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Intermediate Last updated: April 21, 2020

6 Spread out based on effect durations

The standard sequence operation in Finale 3D is great for chases and fans but not so great for procession of effects that have different durations.  A perfectly uniform cadence gives a show a mechanical feel, and if the effects have different durations then the regular spacing between them looks especially awful.  The “Spread out based on effect durations” function in Finale 3D offers a fast and easy solution.

Figure 1 shows a sequence of effects spaced regularly.  The third shot has two effects at the same time.  The two shells are different sizes, so you can see their prefire times and dissipation times are very different.  While the breaks are spaced out regularly, you can see that the gaps between the dissipation of an effect and the break of the next effect are not regular — since the third shot has a shell that lasts longer, the gap between its dissipation and the next break is tiny relative to the other gaps.  The tiny red arrow in Figure 1 illustrates the problem.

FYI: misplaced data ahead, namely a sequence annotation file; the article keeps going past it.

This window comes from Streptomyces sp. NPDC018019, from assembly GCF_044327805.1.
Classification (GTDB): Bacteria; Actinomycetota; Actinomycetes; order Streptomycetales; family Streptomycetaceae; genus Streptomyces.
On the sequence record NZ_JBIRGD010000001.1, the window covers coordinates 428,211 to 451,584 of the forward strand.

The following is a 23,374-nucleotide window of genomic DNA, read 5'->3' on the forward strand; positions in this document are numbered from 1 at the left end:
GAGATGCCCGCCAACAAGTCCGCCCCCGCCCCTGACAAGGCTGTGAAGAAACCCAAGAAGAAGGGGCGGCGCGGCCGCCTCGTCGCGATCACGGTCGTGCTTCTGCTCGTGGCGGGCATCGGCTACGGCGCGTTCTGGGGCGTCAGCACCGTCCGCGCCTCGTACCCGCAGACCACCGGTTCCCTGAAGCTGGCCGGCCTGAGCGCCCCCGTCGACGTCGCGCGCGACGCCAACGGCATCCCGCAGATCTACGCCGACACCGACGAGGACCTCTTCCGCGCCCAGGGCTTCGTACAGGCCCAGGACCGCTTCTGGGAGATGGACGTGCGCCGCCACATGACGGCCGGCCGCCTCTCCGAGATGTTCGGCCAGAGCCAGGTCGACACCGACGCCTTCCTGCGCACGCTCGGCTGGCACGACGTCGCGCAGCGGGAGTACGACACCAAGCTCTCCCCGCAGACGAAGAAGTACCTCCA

Figure 1BEFORE spreading out based on effect durations, a regular sequence has irregular gaps if the effects have different durations.


The “Spread out based on effect durations” function fixes the problem, as you can see in Figure 2.  This function applies to whatever effects you have selected at the time you perform the operation.  It keeps pairs and flights of effects that have the same effect time together, as you can see in the third shot of the sequence before and after.


Figure 2 – AFTER spreading out based on effect durations, the gaps are identical.


To apply the function, just select the effects on the timeline that you want to lay out into a sequence based on durations, and choose the menu item shown in Figure 3.

Figure 3 – Select the effects you want to spread out into a sequence and choose this menu item.


The dialog that pops up with show you the current total duration of the selected effects, from first to last, and will also tell you (circled in red in Figure 4) the duration to enter to reduce the gaps to zero.


Figure 4 – The “Spread out based on effect durations” dialog tells you the current duration and the duration that would leave no gaps.


If you do enter the duration that reduces the gaps to zero, you get the sequence shown in Figure 5, with no red arrow gaps at all like those shown in Figure 1 and Figure 2.


Figure 5 – If you enter the no-gap total duration, each effect will break exactly as the previous effect dissipates.